Oh, I told him, there was more to the story, and I’d call him back from the hotel in half an hour; right now I was just getting some fresh air, after a long day. And I’d book a flight, too, yes. For the next morning, assuming I could get one. And I loved him too.

I hung up, tossed the phone back in the bag, and wandered over to the bench where I’d eaten my pizza and watched the little girls play in the sand. They were long gone, them and the boy on the bicycle and the dark-haired woman and the girls’ soccer team; the park was empty but for me and three lanky teenage boys chasing a basketball around the court. I watched them for a few minutes, and if they noticed me at all they gave no indication that they had.

I sat there, and I thought of the two boys today, and of the two little girls, and of myself at that age, of how vividly if not authentically I could call my memories of that period into service.

I remembered the snowstorm the first winter that it was just my father and me. I remembered Mrs. Chandler coming over and setting me up with crayons and a colouring book while she spoke to my father in private – Boring grown-up stuff, she told me with a wink, and I complied, but while I was colouring I tried to listen to what they were saying. I couldn’t hear anything, and soon Mrs. Chandler was back, helping me pack up the crayons and the colouring book, and then bundling me up in a jacket, and then taking me over to her home where I sat on a phone book and sipped juice from a box.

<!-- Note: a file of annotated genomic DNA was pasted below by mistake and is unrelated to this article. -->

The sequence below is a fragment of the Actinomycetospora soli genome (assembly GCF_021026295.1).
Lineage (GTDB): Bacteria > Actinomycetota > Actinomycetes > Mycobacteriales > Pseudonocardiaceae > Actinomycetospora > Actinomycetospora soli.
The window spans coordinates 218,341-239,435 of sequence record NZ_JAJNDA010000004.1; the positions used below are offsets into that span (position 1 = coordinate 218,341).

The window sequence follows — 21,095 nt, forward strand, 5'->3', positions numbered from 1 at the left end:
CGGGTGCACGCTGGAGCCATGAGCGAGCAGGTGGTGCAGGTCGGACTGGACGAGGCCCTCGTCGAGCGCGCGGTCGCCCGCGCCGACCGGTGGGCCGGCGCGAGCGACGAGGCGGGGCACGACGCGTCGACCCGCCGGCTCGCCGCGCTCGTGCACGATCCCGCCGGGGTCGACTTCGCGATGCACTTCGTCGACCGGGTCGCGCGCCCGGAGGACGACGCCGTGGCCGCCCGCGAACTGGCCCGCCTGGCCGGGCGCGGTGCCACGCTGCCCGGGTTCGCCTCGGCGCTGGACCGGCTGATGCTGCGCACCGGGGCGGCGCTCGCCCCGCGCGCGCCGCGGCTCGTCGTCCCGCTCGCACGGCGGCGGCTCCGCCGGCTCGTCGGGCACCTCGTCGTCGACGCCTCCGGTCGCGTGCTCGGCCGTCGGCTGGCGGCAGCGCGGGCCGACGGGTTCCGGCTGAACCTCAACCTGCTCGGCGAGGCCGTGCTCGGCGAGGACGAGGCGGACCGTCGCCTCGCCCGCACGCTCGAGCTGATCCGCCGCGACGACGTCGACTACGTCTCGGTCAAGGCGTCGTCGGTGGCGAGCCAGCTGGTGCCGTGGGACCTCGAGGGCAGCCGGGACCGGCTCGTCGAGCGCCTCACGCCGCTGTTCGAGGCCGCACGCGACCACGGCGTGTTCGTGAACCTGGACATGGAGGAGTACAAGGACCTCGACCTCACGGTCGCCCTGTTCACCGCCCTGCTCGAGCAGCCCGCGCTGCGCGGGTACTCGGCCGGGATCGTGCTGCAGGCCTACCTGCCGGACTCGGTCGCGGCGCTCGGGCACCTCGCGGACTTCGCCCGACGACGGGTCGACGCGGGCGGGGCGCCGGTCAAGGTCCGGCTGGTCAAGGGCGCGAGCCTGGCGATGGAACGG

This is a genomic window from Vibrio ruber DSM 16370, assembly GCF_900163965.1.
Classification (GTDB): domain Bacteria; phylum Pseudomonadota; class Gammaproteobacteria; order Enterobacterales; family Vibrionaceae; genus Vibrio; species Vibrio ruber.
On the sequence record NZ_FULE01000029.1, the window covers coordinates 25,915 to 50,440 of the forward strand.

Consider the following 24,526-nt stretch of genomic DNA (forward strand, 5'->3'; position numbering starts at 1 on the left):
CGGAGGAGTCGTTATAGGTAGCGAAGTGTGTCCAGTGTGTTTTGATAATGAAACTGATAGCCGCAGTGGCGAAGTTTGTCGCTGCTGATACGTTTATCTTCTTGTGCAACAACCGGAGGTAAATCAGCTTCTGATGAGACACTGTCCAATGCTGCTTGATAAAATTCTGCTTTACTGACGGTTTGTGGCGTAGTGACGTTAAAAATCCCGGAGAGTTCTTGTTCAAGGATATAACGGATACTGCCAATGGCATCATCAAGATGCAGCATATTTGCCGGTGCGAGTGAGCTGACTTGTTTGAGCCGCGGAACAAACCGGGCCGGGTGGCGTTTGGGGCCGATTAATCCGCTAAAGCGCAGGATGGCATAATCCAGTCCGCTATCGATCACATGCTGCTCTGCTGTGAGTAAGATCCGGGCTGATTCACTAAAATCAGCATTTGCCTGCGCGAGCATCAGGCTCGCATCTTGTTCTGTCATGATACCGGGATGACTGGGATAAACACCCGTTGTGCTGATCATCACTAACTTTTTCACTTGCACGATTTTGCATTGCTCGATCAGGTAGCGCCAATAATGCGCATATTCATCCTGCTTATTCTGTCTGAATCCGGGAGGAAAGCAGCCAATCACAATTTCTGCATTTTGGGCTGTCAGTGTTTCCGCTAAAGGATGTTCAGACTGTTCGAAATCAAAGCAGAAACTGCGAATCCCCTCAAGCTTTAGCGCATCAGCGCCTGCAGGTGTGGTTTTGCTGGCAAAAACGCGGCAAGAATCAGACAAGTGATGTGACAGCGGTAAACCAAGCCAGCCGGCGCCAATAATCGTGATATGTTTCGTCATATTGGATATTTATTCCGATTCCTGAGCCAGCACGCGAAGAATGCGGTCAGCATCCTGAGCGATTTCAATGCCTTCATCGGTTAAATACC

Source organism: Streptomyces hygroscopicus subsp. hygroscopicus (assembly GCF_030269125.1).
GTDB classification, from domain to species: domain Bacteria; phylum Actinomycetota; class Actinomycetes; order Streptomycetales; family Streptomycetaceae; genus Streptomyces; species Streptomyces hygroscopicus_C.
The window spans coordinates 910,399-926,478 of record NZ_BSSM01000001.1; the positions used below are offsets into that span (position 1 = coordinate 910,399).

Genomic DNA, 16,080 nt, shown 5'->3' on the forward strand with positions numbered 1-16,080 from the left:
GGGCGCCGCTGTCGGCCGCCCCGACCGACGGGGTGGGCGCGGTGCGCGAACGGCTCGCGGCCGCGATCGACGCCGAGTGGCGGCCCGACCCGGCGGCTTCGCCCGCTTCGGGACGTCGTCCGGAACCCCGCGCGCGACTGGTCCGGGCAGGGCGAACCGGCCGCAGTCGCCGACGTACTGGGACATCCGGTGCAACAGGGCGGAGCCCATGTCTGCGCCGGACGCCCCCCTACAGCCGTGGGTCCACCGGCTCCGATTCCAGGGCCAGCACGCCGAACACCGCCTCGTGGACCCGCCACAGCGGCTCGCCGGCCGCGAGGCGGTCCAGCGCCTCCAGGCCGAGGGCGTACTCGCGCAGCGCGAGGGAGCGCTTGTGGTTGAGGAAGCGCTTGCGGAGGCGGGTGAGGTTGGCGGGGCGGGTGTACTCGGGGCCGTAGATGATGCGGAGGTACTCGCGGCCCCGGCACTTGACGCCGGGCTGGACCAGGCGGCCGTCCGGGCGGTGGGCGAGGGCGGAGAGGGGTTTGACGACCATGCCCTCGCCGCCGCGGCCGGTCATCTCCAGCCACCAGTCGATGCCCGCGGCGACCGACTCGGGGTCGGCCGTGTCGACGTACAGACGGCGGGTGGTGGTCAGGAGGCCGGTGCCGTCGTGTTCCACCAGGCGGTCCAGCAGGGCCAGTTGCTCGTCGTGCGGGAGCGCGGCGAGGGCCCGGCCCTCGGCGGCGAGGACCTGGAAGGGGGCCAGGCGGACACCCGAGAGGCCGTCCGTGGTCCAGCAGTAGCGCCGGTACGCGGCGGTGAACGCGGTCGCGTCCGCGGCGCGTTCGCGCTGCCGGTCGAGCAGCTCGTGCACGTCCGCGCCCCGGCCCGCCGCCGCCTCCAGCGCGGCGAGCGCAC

But more clearly than that, I remembered the week before that, the week my father was sick.

I’d woken up before him that first day. That was different: usually he rose first, was at my bedroom door as soon as I stirred. But not this time, and after lying in bed for a bit, I got up, and went into his room. That was different, too – I wasn’t supposed to go into his room – but I’d waited, and I was hungry and I needed to pee, and I figured those were two good reasons to go into my father’s room.

He was coughing, big scratchy coughs, and he rubbed his eyes and picked up his watch and told me he’d be a minute, so I waited some more. And then he got up, and followed me into the kitchen, and he seemed slower than usual. Come on, Daddy. I’m hungry.

And there was more coughing as he nodded, as he took out a bowl and spoon and the box of Cheerios and milk. These he assembled slowly as well, and when he was finished he handed them to me and fell into the seat beside me. I watched him as I ate: he was mostly coughing, and when he wasn’t coughing he was staring at something past me, something that looked far away.

C’we play blocks, Daddy?

Ketzel, Daddy’s very tired. Daddy needs to take a nap. How about we get the blocks out and you can play with them while Daddy takes a nap?

That part was different, too. Even at that age, I thought of my father as quiet, as slow to react; but not as tired. That was my mother who was tired, my mother who often took naps as soon as she’d fed me my breakfast, my mother who one day took a nap in the bathtub and didn’t wake up.

But you could take naps on the couch and watch movies at the same time. C’we watch a movie instead?

I can set you up with a movie. How about Sleeping Beauty? And then when it’s over you can wake me up. How about that?